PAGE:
What a young manager does.

Author:Wiesner, Pat
Position:FROM just over the HILL - Column

A YOUNG WOMAN HAVING JUST BEEN appointed as a manager for the first time recently asked me what I thought was the most important thing for leaders to think about while trying to be better at their jobs. I thought about that for more than a few seconds because I have been writing about this stuff for 40 or so years and a short answer would be tough.


So my one-line answer was: "Think about the problems of the people in your group at least as much as you think of your own."

This was kind of cheating because it implies a list of things:

* FIND OUT ALL YOU CAN ABOUT EACH one. Their experiences, their hopes and dreams. During these conversations ask questions to get them talking--(Talk one-third of the time, listen two-thirds of the time.)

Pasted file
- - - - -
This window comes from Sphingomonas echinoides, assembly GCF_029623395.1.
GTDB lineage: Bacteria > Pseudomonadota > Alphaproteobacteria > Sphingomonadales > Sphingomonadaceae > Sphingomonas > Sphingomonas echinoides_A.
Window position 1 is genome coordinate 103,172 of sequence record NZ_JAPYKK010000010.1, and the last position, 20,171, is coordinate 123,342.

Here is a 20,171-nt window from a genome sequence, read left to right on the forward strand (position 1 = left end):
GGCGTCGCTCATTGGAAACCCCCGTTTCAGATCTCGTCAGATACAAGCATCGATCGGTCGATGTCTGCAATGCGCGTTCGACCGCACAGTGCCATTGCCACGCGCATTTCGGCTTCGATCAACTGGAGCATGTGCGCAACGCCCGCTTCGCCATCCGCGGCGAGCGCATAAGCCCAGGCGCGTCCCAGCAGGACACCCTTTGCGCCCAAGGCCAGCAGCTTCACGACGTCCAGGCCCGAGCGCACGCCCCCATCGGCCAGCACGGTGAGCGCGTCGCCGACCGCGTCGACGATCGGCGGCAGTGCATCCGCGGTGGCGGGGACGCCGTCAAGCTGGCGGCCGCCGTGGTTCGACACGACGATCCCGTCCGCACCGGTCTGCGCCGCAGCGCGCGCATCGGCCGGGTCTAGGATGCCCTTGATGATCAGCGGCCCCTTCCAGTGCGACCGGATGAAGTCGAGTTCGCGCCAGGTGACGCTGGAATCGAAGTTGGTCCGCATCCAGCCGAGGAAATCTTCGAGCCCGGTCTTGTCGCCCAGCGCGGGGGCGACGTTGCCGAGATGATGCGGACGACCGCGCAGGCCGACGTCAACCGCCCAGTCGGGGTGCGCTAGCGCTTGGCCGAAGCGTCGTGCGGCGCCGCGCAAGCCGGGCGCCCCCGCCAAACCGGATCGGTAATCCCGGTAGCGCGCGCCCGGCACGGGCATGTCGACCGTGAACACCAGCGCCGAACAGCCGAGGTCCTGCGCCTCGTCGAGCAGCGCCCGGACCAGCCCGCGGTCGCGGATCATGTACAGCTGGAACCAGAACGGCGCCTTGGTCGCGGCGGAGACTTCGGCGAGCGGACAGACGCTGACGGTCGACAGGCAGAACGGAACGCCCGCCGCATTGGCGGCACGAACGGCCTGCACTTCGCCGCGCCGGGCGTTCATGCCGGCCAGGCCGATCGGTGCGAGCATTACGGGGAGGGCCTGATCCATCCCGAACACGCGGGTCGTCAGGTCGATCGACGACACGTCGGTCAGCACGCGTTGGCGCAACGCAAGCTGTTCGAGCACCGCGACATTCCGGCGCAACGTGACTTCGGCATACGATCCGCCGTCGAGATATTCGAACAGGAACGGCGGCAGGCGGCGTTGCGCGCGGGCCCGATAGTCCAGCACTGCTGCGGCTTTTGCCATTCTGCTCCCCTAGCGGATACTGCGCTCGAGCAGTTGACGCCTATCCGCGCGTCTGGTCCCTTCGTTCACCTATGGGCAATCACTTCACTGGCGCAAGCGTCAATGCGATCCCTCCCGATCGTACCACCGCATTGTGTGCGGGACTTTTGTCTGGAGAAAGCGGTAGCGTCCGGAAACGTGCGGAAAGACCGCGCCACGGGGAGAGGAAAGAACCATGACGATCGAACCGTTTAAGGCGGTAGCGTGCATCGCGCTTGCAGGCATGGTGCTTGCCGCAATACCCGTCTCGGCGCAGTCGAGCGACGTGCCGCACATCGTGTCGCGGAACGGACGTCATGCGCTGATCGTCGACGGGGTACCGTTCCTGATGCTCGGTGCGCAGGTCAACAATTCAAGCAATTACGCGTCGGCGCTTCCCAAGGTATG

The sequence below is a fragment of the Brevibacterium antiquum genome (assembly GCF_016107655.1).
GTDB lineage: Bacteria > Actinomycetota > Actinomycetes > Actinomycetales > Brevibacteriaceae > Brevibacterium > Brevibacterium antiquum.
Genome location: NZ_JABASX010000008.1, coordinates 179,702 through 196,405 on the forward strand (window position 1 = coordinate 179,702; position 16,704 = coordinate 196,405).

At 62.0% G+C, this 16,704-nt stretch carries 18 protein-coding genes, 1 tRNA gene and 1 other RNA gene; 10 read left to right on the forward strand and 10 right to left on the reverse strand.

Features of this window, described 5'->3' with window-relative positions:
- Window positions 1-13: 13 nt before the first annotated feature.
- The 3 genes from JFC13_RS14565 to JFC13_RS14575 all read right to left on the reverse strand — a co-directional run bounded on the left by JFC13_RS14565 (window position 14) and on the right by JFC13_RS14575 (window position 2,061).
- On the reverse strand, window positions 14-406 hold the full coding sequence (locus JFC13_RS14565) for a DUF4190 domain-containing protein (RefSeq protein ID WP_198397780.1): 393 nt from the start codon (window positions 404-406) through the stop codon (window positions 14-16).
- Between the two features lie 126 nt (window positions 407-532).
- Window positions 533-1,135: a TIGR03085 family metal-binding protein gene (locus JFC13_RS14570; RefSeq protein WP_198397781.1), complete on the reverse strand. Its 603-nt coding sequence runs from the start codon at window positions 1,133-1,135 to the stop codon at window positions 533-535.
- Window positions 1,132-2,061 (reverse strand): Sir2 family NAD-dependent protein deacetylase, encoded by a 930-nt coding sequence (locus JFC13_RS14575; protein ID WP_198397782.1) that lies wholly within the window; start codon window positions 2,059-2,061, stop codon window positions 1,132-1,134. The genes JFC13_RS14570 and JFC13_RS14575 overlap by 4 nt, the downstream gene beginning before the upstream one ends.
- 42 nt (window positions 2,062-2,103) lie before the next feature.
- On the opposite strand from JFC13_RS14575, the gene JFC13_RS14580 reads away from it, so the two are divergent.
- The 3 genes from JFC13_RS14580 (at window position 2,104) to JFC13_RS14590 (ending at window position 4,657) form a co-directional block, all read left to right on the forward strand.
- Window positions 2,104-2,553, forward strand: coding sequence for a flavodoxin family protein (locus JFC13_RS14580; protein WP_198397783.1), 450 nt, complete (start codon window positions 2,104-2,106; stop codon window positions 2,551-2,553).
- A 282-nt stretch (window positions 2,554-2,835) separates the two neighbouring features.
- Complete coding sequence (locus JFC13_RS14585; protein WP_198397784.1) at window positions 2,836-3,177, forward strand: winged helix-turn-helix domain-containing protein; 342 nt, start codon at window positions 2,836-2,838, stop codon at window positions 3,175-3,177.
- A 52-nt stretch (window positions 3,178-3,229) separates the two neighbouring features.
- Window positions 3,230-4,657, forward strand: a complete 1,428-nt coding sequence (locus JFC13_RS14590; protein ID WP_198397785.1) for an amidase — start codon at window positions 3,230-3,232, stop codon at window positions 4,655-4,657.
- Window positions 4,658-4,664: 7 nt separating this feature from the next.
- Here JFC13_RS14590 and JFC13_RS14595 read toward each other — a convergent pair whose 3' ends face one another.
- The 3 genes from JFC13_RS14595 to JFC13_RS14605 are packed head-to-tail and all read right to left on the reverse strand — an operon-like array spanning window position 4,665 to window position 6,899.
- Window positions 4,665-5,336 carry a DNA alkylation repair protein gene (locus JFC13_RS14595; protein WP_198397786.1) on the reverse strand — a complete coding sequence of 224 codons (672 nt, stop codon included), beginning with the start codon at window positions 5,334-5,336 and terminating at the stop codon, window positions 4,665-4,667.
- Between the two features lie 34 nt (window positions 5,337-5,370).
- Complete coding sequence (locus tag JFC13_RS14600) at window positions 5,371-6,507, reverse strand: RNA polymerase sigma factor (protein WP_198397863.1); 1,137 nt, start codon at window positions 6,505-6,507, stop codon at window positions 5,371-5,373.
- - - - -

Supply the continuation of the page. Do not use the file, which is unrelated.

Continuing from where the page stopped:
* HELP THEM LEARN THAT LEADERS ASK and listen. For some reason, many think that powerful people talk all the time. Not usually true; they listen and then harness the thinking power of a group.

* LET THEM KNOW THEY ARE VITAL MEMbers of the team. Particularly when you are new, you must make the extra effort to show everyone in the group that they are important to the group. Get everyone's point of view.

* NO SURPRISES. NOTHING CAN MAKE YOU feel more left out than surprises from your boss. If you are my boss and you are making decisions without caring about my opinion, I'm going to think that I am not important here. If you want my best work, I have to be convinced that you value me, my opinion and my work. Don't announce decisions to me; tell me the problem and ask my opinion. Every time you surprise me with some decision I was not included in, you simply reduce my commitment to you. Sooner or later...

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